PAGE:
Memory of the Poor

Share On

Reading of the Word of God

Alleluia, alleluia, alleluia

This is the Gospel of the poor,
liberation for the imprisoned,
sight for the blind,
freedom for the oppressed.

Alleluia, alleluia, alleluia

Mark 10, 17-27

He was setting out on a journey when a man ran up, knelt before him and put this question to him, 'Good master, what must I do to inherit eternal life?'

Jesus said to him, 'Why do you call me good? No one is good but God alone.

You know the commandments: You shall not kill; You shall not commit adultery; You shall not steal; You shall not give false witness; You shall not defraud; Honour your father and mother.'

And he said to him, 'Master, I have kept all these since my earliest days.'

Jesus looked steadily at him and he was filled with love for him, and he said, 'You need to do one thing more. Go and sell what you own and give the money to the poor, and you will have treasure in heaven; then come, follow me.'

But his face fell at these words and he went away sad, for he was a man of great wealth.

Jesus looked round and said to his disciples, 'How hard it is for those who have riches to enter the kingdom of God!'

The disciples were astounded by these words, but Jesus insisted, 'My children,' he said to them, 'how hard it is to enter the kingdom of God!

It is easier for a camel to pass through the eye of a needle than for someone rich to enter the kingdom of God.'

They were more astonished than ever, saying to one another, 'In that case, who can be saved?'

Jesus gazed at them and said, 'By human resources it is impossible, but not for God: because for God everything is possible.'


Alleluia, alleluia, alleluia

The Son of Man came to serve,
whoever wants to be great
should become servant of all.

Alleluia, alleluia, alleluia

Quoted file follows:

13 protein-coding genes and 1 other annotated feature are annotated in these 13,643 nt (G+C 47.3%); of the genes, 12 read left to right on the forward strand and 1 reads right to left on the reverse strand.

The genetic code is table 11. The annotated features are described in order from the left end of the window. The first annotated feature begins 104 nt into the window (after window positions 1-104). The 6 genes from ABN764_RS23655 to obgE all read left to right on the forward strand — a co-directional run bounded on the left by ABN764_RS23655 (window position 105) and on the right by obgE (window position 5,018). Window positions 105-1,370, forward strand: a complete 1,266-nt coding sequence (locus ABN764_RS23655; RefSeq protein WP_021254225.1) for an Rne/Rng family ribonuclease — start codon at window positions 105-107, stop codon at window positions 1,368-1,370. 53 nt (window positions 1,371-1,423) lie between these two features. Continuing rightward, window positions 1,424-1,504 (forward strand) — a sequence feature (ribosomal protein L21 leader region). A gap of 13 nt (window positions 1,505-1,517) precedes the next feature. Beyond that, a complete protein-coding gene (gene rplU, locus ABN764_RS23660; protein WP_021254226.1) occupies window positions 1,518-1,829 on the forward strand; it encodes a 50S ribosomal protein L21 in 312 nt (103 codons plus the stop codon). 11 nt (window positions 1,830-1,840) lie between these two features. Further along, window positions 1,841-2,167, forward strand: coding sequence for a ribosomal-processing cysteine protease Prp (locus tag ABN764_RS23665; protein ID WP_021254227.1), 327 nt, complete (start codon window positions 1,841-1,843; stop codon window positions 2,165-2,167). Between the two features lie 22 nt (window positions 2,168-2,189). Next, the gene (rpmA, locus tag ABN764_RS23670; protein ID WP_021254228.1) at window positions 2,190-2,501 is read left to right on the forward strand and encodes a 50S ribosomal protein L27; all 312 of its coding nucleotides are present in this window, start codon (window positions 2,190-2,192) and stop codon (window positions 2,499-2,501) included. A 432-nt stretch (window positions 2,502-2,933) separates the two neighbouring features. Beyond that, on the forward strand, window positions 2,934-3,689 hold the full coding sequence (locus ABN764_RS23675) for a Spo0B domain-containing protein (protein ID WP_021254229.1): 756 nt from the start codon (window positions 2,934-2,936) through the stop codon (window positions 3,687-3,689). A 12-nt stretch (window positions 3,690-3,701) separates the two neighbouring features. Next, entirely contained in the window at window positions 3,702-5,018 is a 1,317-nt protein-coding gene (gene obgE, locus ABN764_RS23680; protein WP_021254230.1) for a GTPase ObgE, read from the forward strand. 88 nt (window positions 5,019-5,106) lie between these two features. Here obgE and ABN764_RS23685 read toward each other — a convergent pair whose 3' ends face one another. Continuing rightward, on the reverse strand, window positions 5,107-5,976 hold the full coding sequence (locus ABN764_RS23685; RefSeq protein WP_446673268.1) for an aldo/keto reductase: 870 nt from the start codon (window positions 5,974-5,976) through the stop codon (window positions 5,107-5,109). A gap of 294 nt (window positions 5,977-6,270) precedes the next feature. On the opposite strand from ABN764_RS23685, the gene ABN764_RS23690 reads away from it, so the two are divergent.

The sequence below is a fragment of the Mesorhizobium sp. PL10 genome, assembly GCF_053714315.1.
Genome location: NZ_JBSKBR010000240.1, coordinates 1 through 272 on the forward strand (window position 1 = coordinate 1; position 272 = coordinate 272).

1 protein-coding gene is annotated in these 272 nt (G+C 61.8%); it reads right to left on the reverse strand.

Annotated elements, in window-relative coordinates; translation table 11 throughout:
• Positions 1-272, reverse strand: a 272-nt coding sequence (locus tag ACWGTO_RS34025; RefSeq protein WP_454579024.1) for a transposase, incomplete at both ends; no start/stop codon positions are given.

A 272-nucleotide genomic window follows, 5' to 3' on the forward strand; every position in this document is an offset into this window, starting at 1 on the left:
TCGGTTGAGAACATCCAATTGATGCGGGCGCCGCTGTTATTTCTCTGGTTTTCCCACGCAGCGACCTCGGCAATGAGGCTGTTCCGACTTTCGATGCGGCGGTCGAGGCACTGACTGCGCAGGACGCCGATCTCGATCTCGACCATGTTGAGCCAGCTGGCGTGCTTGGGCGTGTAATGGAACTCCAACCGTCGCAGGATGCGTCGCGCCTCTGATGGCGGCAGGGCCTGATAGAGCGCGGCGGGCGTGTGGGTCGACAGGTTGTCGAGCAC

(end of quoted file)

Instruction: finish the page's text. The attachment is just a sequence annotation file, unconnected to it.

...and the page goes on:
This passage from the Gospel is among those that have had the greatest impact on the lives of many men and women who have committed themselves to follow Jesus. These words still resound strongly to our generation at the beginning of this millennium. There are many people who are "running," looking for someone who can give them happiness and show them the way. And all of this running often ends in the desert, or worse, at the bottom of a ditch. The man we read about in the Gospel stops running when he kneels before Jesus. He addresses him as "good," but Jesus corrects him: "Why do you call me good? No one is good but God alone." With this answer, which might seem excessive, Jesus ridicules the way we all insist on keeping a clear conscience and thinking we are good people when in truth, this is an excuse not to change our hearts or our lives. That man had indeed kept the commandments; but could he feel justified? For the believer, the problem is not feeling justified, it’s following the Lord with complete trust and decisiveness. Every day, Jesus "looks at us and loves us" so that we won’t hold back the many riches we have accumulated, which weigh down our lives and slow down our following of the Gospel. The only wealth for which it is worth living is the wealth of becoming one of Jesus’ disciples. The man chose his wealth and went away sad. It is beautiful to keep all of the commandments, but it is not everything. In fact, simply respecting the rules can give rise to a sense of self-sufficiency. The true vocation of the disciple is to follow Jesus, walking behind him and living as he lives. And if we want to follow him, our lives cannot be tied to other kinds of wealth. Leaving everything first of all means not believing that our happiness can be found in wealth. Woe to those who are its salves, as often happens! If we can distance ourselves from our wealth, we will easily be able to give it to those who need so that they may live with greater dignity.